3. Damage the credibility of industry opponents.
  4. Direct advertising to maximize sales volume in the meantime.
  5. Defeat attempts to regulate the industry or fix the problem.
  6. Delay legislation if it can’t be defeated.
  7. Destroy legislation once it passes, either by trying to overturn the law in court, by disobeying the law, or by exploiting loopholes.
  8. Defend lawsuits filed against the industry.
  9. Develop new markets around the world in the meantime.
Which brings me back to this:
As I have stated before, I am all for a free market-based economy. Indeed, competition drives initiative and creativity, leading to better (or new) products as well as to better (or new) services, and henceforth to a better and greater choice for consummers. This in turn will usually translate well into job creation or maintenance, along with better salaries. And this in turn will usually translate into better individual spending powers and higher standards of living.

However, trusting in corporations to "do the right thing" with regards to the welfare of society, citizens, employees, et al., is pure nonsense. The reality is that companies and corporations live by one thing and one thing only: the bottom line. Hence, companies and corporations will do anything, regardless of whether they initially had good intentions or not, to keep profits not only high but also to increase them as well. In other words, companies and corporations will cheat, lie or steal, even go as far as to use spying, sabbotage and violence, as means to protect and increase their profit margins. This is simply the nature of the beast.

Therefore, just like societies need laws to place clear definitions of what is acceptable, non-criminal conduct for their citizens, so must there also be laws to place clear definitions of what is acceptable, non-criminal conduct for companies.

Some call these "regulations". I call these necessities, just like criminal laws for the citizenry. After all, laws serve to maintain the welfare, peace and prosperity of society overall.

(...) If anything, what has happened - and keeps happening - (with military contractors) constitutes the first and foremost argument for the need to have companies and corporations to obey laws, just like every citizens. As I said above, call said laws "regulations" if you will - nevertheless, laws on due process of contract awarding through an appropriately regulated submission process, as well as rigorous boundaries imposed for the fulfillment of contracts, in addition to codified acceptable behavior by companies and corporations (as in our case) and corporate responsibility, are a matter of necessity for the continuity of our democratic societies founded upon the Rule of Law.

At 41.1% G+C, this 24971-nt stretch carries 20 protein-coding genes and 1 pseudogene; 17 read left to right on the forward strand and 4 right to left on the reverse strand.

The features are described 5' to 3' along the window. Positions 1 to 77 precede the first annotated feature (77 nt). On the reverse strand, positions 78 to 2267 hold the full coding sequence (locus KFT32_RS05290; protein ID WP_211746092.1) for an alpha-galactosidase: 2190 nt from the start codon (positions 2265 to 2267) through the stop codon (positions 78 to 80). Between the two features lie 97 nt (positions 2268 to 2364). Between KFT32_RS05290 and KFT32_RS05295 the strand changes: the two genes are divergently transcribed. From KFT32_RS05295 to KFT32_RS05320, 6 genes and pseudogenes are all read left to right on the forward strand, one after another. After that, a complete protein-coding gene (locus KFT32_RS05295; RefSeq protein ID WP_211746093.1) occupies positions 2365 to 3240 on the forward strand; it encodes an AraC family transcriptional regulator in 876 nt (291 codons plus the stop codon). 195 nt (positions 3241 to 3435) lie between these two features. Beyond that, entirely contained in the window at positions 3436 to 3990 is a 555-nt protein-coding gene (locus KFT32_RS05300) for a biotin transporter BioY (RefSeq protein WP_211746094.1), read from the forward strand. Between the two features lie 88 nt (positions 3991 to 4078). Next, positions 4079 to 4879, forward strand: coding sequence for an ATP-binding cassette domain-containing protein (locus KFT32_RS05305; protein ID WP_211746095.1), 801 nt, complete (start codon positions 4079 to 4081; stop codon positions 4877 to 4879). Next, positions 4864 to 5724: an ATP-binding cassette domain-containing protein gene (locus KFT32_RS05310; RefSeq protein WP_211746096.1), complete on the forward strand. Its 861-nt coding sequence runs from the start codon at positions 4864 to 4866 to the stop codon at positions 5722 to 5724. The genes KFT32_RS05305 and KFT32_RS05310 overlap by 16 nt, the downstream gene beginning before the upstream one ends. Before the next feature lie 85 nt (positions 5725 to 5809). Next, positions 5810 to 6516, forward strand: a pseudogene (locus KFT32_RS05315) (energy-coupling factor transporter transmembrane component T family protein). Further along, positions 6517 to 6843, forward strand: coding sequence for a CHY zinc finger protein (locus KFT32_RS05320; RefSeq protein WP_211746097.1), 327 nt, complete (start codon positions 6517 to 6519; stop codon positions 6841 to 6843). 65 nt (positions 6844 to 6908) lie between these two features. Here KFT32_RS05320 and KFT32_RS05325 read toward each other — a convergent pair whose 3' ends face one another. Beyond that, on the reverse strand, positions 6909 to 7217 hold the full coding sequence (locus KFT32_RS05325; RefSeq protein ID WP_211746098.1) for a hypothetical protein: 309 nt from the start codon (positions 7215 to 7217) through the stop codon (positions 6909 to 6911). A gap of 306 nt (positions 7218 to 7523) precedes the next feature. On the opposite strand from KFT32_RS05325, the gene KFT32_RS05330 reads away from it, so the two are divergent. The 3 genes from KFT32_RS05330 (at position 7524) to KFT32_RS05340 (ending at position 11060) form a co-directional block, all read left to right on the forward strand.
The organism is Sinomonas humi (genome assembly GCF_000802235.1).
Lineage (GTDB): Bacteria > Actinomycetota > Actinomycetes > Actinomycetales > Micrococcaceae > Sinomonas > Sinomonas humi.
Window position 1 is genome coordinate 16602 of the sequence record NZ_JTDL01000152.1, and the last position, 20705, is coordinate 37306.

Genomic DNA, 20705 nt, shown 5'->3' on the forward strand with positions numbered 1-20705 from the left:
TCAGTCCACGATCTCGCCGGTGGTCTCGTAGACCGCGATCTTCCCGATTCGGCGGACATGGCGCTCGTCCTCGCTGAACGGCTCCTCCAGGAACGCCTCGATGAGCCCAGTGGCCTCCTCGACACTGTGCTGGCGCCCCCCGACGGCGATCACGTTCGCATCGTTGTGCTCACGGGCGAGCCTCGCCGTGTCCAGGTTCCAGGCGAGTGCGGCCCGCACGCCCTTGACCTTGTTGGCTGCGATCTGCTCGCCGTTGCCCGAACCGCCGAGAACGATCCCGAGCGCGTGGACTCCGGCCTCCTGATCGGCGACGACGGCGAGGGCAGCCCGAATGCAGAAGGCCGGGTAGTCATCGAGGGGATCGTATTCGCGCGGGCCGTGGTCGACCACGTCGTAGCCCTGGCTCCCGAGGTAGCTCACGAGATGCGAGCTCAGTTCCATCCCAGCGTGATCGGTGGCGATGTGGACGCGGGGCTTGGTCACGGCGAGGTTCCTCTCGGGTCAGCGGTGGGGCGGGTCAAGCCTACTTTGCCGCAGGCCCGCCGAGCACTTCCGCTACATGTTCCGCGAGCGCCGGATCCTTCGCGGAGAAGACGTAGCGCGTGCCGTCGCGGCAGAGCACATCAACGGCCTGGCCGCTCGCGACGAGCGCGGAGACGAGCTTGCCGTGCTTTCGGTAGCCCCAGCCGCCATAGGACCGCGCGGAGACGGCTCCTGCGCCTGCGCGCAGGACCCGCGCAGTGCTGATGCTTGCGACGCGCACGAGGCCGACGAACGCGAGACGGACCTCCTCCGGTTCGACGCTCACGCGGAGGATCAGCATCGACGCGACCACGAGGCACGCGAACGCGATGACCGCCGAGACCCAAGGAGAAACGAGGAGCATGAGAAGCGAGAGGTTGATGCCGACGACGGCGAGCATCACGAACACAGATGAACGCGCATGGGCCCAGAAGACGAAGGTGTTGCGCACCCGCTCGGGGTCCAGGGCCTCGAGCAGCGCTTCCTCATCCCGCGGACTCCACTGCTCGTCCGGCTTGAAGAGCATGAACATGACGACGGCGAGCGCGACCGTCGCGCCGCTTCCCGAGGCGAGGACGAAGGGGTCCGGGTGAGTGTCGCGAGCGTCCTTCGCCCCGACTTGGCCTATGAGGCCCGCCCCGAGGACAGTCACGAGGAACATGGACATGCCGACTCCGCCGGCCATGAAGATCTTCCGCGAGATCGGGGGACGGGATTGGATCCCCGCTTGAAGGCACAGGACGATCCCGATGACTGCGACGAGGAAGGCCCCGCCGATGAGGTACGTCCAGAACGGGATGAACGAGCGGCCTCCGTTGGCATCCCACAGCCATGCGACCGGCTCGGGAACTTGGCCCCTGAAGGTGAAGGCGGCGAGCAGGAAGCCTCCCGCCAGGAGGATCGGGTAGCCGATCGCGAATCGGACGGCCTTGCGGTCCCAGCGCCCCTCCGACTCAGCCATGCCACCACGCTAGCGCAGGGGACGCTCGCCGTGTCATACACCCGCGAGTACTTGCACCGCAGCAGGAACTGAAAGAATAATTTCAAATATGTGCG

Why? Because, once again, all that matters to a company or corporation in the end of the day is the bottom line.

No noble principles of patriotism, no social obligations, no moral imperatives, nor even basic human decency and compassion, can twart the nature of this beast.

For decades, we have been witnessess to this truism.

Tobacco companies lying about the dangers of tobacco smoking.

Corporations hiding fabrication or design flaws in products like tires, cars, and whatnot, and nonetheless selling them.

Insurance (life, health, fire, theft, etc.) companies always seeking any and all justifications to lower awards for rightful claims, if not actually deny them. Same thing with agreeing or denying life-saving medical treatments or procedures.

Companies and corporations raiding the retirement funds of their employees.

Companies and corporations always skimming on the production/construction costs of their contracts so as to maximize profits - often resulting in shoddy and defective products/services, sometimes with dangerous consequences.

Companies and corporations (such as airlines) cutting back on quality control, safety protocols, maintenance repairs, and inspection protocols - all in order to save more bucks, regardless of the tragic consequences.

And so on and so forth.

(...) When kept unchecked, the need for maximization of profits will inevitably lead to fraud and corruption, as well as to a blatant disregard and abuse of human dignity, human civil liberties and human rights. I repeat here: no noble principles of patriotism, social obligations, moral imperatives or even basic human decency and compassion can twart this.
The question is: where will all of these self-interest-driven corporate machinations ultimately lead us?